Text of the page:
in accordance with one embodiment of the present invention, the components, process steps, and/or data structures may be implemented using various types of operating systems, computing platforms, firmware, computer programs, computer languages, and/or general-purpose machines. The method can be run as a programmed process running on processing circuitry. The processing circuitry can take the form of numerous combinations of processors and operating systems, or a stand-alone device. The process can be implemented as instructions executed by such hardware, hardware alone, or any combination thereof. The software may be stored on a program storage device readable by a machine. In addition, those of ordinary skill in the art will recognize that devices of a less general purpose nature, such as hardwired devices, field programmable gate arrays (FPGAs), application specific integrated circuits (ASICs), or the like, may also be used without departing from the scope and spirit of the inventive concepts disclosed herein.
The present invention may be used in a network of ATM switches. However, one of ordinary skill in the art will recognize that the present invention may be easily modified to be compatible with other types of network switches as well, and the present invention should not be read as being limited to ATM switches.
The ATM Path and Connection Trace Version 1.0 standard (as defined by af-cs-0141.000, March 2000, published by the ATM Forum Technical Committee) contains a facility to add vendor-specific information to a Trace-Transit-List (TTL). The present invention piggy-backs on this standard to insert special codes in the vendor specific fields of the Trace Transit List Information elements of specified messages. Switches that carry the connection may then read the codes in the messages and populate appropriate information in a response. The collected responses accumulated from all the switches that carry the connection may be stored in a specialized Management Information base (MIB). This information may then be accessed by Network Management Systems or Command Line Interface commands.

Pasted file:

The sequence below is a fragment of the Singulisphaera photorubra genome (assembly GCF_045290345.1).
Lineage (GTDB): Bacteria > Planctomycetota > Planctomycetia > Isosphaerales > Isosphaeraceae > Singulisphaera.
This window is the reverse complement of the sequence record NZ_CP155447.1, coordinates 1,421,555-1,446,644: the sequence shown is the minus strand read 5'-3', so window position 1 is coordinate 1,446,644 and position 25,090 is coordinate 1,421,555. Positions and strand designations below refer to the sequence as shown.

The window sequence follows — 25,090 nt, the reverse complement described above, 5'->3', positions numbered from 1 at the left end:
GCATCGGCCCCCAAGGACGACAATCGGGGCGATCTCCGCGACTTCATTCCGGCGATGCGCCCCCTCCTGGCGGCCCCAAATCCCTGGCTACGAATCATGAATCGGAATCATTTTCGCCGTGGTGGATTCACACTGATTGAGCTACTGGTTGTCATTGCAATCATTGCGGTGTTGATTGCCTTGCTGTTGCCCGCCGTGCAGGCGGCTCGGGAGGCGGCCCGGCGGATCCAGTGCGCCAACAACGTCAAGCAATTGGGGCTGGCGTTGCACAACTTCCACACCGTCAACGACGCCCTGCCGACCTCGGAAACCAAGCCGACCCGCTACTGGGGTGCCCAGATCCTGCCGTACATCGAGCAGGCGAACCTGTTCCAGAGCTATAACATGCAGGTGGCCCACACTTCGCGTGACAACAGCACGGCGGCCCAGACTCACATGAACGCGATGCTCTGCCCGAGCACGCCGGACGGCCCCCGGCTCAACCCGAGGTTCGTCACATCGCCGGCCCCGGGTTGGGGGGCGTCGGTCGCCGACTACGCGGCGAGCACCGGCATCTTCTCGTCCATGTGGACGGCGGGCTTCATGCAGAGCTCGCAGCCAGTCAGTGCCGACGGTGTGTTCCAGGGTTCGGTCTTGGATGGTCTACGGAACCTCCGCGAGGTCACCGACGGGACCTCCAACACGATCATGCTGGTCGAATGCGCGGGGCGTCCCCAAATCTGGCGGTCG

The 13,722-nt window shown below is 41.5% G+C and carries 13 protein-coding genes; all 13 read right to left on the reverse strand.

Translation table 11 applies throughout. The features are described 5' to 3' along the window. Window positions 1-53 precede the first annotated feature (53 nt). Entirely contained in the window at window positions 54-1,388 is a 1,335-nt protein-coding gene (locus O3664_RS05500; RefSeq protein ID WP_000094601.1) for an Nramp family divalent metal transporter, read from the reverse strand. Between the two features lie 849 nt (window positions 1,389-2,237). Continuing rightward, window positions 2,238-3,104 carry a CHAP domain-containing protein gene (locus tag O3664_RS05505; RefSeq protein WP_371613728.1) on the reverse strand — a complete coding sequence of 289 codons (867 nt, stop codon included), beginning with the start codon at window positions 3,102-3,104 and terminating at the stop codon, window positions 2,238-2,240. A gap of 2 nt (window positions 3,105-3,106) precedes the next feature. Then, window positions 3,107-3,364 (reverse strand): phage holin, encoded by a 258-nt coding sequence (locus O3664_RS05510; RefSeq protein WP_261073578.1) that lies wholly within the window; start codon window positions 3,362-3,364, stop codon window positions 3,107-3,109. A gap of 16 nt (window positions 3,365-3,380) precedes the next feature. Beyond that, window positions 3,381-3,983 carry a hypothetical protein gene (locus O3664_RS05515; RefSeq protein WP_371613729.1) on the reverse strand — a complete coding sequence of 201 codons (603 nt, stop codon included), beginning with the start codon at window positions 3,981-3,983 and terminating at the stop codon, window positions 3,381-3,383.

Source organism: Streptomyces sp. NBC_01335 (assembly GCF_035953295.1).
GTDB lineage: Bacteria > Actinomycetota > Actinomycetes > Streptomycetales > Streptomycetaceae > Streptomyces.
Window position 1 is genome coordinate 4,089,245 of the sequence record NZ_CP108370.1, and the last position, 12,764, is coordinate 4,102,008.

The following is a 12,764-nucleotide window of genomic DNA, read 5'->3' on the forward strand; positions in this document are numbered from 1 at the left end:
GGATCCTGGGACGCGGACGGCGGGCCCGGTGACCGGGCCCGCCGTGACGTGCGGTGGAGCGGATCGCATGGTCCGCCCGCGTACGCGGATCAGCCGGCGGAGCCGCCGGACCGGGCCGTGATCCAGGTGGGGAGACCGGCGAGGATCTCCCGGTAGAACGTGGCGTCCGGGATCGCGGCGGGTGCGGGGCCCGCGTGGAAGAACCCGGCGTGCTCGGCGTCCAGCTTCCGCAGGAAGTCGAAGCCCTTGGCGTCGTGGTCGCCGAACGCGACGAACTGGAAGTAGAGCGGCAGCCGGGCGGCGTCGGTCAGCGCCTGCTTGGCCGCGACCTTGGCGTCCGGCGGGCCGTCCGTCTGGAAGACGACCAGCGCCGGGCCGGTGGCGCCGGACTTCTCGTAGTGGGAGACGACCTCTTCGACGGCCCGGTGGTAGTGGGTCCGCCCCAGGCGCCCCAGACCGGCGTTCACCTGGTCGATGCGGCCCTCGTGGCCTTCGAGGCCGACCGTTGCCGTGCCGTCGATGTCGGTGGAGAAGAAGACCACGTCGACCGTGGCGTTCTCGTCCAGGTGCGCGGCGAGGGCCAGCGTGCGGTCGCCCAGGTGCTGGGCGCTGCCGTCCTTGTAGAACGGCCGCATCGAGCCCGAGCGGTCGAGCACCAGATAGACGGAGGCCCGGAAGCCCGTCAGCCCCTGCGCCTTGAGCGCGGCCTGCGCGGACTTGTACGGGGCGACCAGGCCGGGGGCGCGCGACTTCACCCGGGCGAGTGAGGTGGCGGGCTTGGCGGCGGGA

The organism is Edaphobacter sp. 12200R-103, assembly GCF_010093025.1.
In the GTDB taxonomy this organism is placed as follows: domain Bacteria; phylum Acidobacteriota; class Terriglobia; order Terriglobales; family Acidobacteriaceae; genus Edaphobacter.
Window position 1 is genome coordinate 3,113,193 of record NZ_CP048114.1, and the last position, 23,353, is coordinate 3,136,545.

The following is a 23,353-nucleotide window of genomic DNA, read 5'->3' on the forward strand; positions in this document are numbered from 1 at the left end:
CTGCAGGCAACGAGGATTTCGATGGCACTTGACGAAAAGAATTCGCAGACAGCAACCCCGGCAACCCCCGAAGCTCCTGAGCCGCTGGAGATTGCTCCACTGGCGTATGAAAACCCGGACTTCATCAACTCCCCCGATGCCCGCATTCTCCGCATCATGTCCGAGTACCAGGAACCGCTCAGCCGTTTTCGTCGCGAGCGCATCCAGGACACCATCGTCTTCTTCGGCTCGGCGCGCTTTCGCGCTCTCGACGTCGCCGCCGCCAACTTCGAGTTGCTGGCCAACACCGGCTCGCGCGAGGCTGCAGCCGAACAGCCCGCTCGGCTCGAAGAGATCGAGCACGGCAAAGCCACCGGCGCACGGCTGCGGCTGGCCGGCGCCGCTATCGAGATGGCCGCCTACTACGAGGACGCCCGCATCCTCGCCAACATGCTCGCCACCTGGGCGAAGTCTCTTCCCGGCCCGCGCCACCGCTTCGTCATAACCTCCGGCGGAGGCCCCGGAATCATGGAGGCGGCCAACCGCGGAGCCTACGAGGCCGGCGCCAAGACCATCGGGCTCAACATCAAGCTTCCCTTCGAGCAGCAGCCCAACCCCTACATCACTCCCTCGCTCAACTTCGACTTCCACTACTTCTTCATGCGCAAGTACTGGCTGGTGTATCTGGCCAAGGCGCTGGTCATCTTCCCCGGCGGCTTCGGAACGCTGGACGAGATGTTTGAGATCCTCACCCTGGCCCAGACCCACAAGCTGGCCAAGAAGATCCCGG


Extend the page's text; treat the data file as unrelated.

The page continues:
For example, when network response time delays are reported by a user, the present invention allows the network administrator to query cell drops from all of the switches carrying the connection. Switches with a specified connection interpret the code for cell drops and insert the cell drop value for this connection in the message. The terminating switch may then create a response message and return the insertions of the switches along the request path to the originator. On receiving the response, the originating switch then may interpret the return values and populate the MIB accordingly.
Specific implementations of the present invention will now be discussed in more detail. One of ordinary skill in the art will recognize, however, that other implementations are possible.
A connection-trace is used to trace existing switched-connections through a Private Network-to-Network Interface (PNNI) network. A switched connection may be established using normal signaling procedures. Once a connection is established, a connection-trace can be initiated to trace this connection through the PNNI network the connection traverses. Trace information can be obtained only about that part of the connection which lies within a PNNI network.
Connection-trace provides information about the switches and links traversed by the connection. The following details can be obtained:
A Trace-Connection (TC) signaling message and a Trace-Connection-Acknowledge (TCAck) signaling message may be utilized to accomplish connection tracing. Furthermore, a signaling information element, the Trace Transit List (TTL), may be used for connection tracing as well. The TTL carries all the trace information.
When a connection-trace is triggered, the trace-source-switch originates a Trace-Connection (TC) message. This message contains the TTL information element. This information element (IE) is used to collect trace-information from each switch, so the IE keeps increasing in size as the trace progresses. Whether tracing is to be done for VPI-VCI values, call-reference-values and/or cell-drop-value, is determined by flags in the TTL IE.
The switch receiving this message adds its own trace-information to the TTL IE, and forwards this message on the interface having the other leg of the connection. This goes on until the message reaches the trace-destination-switch, which adds its own information to the TTL.
The trace-destination-switch may then put this TTL (which contains all the trace information) into a TCAck message, and send this message back towards the trace-source switch. Every switch receiving the TCAck message simply forwards the message towards the trace-source-switch without doing any further processing.
A connection-trace is said to have “completed” when the trace-source-switch receives a TCAck message in reply to the TC message it had sent. The source-switch extracts the result information from the TTL IE of the TCAck message and keeps it stored. Two timers are associated with every connection-trace initiated at a switch:
a) Fail-timer—When the TC message is originated, the trace-source-switch starts this timer. This timer is stopped when the TCAck message is received. The expiration of this timer indicates that the connection-trace has failed. If a TCAck message is received by the trace-source-switch after the expiration of this timer, then the TCAck is discarded.